It’s time to give you some explanations. Why the Arils Bowl? Arils are the seeds of the Pomegranate (as you can see on our home page) and we choose this image of a bowl full of arils because for us it was the perfect way to look at the world and at the project we had in mind. We see the world as a big Pomegranate full of seeds of art and beauty which we are going to shell, aril by aril, in our personal bowl (the website itself).
But apparently this positive vision of the Pomegranate wasn’t just our point of view.
The name Pomegranate is derived from the Latin pomum (apple) and granatum (with seeds), it is considered native to the southwest and has been cultivated in the Caucasus since immemorial time. In Roman times, this fruit was known as the “apple of Carthage” Punic Granatum and from there the name has spread throughout Europe and then worldwide. Known around the world and grown everywhere, I consider it very interesting in historical, religious and cultural term.
The Pomegranate is present in many cultures and it’s always seen as something exceptional and divine.
Present in the coastal area of the Mediterranean prehistoric times, has been spread by Phoenician merchants with their international routes in all the major kingdoms of that time, from the Greeks and later by the Arabs.
In Egypt, its juice was added to beer to make it a magical drink that prevented and cured all evil, a sort of elixir of life.
An interesting anecdote says that in the history of mankind the fermentation of sugars and thus the transformation of sugars into alcohol borned from a man observing of the effect of the sugar on an elephant, which finding many pomegranates on the ground, although very mature, ate them relentlessly and soon began to stagger and not to walk in balance anymore. The man noticed this and realized that the sugars contained in the mature fruit were transformed into alcohol.
Going back to the history, in ancient Greece the plant was sacred to Juno and Venus and was the subject of many legends. Stories were told, in fact, that the pomegranate juice was god Dionysus’ blood and that, in his honor, Aphrodite, goddess of love, planted it on the earth. Also according to mythology this fruit was used as a bond of marital union instead of the current rings for of the marriage of Persephone, daughter of Zeus and Ceres, and Pluto.
Curious that even today, in Dalmatia, is customary for the groom to transplant a pomegranate from the garden of father in law in his own garden, as a wish for many children, considering the plant symbol of fertility.
Turkey brides hurled to the ground a mature pomegranate at the end of the wedding ceremony and the number of seeds that come out are the number of children they would conceive.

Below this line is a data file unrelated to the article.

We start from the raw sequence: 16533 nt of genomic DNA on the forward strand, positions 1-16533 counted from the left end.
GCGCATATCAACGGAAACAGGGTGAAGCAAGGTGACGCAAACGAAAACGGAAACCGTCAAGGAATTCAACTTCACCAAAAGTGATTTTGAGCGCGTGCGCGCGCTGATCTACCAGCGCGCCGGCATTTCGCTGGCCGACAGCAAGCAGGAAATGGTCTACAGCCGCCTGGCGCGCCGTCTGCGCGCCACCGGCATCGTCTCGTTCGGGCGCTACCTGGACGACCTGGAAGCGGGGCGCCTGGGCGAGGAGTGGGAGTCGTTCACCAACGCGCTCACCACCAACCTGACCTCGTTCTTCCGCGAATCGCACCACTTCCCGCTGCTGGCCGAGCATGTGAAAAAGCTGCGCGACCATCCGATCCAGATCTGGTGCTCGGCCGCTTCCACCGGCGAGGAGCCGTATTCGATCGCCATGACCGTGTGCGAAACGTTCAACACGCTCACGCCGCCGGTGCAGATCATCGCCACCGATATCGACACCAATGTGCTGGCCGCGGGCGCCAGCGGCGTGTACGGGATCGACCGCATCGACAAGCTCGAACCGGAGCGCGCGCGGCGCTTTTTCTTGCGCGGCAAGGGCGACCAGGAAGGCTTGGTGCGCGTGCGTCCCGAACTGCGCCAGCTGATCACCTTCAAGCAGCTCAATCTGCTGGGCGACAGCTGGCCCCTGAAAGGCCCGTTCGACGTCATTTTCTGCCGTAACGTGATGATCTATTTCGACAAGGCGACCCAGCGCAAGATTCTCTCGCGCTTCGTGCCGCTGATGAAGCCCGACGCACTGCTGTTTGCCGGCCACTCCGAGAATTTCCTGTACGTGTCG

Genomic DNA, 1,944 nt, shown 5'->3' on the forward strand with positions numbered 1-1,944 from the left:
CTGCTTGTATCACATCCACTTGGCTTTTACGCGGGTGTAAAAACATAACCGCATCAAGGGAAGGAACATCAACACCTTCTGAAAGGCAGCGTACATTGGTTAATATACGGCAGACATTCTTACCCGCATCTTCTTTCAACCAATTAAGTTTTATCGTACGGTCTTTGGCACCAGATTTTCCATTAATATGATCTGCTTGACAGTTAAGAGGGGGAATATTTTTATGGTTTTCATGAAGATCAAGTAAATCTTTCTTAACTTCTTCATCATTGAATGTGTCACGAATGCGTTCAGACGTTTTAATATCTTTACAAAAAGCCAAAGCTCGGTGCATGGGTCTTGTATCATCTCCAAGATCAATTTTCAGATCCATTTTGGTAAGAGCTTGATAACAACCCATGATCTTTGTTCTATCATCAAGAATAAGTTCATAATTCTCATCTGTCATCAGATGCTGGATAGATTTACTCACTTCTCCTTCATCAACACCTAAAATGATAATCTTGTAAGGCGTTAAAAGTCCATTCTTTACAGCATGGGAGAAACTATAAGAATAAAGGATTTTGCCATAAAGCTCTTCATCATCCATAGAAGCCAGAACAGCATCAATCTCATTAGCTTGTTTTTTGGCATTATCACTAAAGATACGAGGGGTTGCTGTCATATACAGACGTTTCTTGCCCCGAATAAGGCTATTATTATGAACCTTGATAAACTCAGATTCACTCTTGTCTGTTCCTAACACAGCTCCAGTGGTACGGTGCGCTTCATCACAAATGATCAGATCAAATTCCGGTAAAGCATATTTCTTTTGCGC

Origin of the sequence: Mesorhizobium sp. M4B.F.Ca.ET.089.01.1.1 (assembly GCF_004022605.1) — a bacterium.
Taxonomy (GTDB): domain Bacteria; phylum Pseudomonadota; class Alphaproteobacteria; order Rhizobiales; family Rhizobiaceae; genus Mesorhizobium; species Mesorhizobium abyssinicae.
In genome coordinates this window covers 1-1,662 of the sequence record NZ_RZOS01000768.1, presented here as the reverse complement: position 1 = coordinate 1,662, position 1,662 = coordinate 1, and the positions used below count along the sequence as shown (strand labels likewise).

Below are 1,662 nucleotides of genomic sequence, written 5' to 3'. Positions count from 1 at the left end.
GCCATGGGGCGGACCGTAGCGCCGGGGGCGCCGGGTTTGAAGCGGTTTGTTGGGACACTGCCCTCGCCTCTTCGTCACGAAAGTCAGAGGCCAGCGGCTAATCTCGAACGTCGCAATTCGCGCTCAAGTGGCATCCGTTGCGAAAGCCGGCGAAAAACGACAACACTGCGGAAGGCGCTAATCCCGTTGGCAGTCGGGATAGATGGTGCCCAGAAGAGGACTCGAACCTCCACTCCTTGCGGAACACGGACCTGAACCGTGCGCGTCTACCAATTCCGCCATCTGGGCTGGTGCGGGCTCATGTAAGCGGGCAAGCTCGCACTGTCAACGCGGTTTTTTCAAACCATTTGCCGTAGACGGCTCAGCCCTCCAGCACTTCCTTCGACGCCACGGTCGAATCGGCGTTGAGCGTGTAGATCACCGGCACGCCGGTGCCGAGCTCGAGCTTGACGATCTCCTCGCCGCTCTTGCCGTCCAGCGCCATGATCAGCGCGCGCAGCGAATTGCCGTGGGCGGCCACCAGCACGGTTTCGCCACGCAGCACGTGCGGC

In China, the result represents the female sexual organ and recalls the eroticism and fertility.
That’s why from Roman times to nowaday many important family crests were depicted with pomegranates.
During the Renaissance painters often painted a pomegranate in the hand of the Child Jesus, referring to the new life brought by Christ through the passion and symbol of it for the color of its juice that draws blood. Among the most famous painters who were confronted on this issue noteworthy Donatello, Botticelli, Michelozzo and Piero della Francesca, to me the most fascinating is certainly Our Lady of Pomegranate.
Pomegranate seems to be very important for many of the most important religions.
Even the main sacred texts speak of it to stress the importance of fruit in history: in the Koran pomegranate is quoted to grow in the garden of heaven and elected by God between the good things created by him.
In The Bible in the book of Exodus before (Exodus, 28: 33-34) requires that images of pomegranates are applied on clothes rituals of High Priests, in the book of Kings then (Re; 7: 13-22) describes pomegranates rapresented on the capitals that were on the front of the Temple of Solomon in Jerusalem.
Also according to the Catholic and Christian symbolism this plant is vital energy, humility, charity, the union of all the children of the church. In the Song of Songs the pomegranate gets a strong symbolic value: the beloved woman is compared to a garden full of pomegranate trees and love can be consumed just when these will bloom.
According to some scholars of Jewish theology the fruit of the Tree of Life in the garden of Eden was intended as a pomegranate, and is also among the seven fruits listed in the Bible (Deu.8: 8), as special products of the “promise land “.
Also in eastern religions Pomegranate is consecrated and the plant is revered, mostly in Hinduism where every part of the plant has always been used in Ayurveda medicine. One of the names of God Ganesha, a major Hindu deity, is “Bijapuraphalasakta”, the one who likes the pomegranate.
Pomegranate is now cultivated throughout the world, since it was introduced in the Americas by Spanish colonists in 1769 and is now intensively cultivated in Mexico and the United States mainly in California and Arizona, and is still a result of the miraculous healing properties.
Because of its importance in different cultures, ethnicities and religions, I’d say that this plant would deserve the Nobel Peace Prize or at least to be the symbol of union of peoples in these fool times…
Jacopo Zucchini & Linda Flacco